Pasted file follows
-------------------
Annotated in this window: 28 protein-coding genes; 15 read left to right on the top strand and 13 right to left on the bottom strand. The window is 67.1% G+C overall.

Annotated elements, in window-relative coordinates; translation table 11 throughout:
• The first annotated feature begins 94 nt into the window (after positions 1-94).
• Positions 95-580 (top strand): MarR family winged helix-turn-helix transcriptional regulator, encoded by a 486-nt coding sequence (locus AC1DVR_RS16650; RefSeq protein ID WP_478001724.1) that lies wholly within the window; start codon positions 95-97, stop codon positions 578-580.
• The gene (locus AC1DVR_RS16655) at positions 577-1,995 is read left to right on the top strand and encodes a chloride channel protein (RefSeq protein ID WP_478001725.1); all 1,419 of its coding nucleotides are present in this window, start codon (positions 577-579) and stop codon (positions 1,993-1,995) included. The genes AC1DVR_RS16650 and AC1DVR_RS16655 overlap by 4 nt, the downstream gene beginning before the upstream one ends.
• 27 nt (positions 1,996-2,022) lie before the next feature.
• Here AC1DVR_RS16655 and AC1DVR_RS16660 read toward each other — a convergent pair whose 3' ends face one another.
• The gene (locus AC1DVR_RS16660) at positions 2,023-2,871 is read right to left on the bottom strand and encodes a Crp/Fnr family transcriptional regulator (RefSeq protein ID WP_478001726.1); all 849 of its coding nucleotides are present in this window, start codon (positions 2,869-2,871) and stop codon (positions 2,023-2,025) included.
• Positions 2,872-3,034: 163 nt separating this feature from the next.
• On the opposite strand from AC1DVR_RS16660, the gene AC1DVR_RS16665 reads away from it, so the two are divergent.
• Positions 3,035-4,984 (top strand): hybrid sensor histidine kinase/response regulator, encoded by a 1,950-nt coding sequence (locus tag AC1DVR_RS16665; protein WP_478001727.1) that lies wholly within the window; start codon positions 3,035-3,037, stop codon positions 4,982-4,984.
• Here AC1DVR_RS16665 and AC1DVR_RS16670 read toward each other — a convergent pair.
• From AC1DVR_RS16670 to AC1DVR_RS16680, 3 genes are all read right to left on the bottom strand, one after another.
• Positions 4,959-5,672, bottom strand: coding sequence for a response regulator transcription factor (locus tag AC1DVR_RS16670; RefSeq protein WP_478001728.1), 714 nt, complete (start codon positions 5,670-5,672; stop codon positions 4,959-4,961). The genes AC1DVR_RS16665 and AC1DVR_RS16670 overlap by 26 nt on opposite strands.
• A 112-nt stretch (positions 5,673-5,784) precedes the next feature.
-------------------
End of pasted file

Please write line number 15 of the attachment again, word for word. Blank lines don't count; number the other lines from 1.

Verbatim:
• A 112-nt stretch (positions 5,673-5,784) precedes the next feature.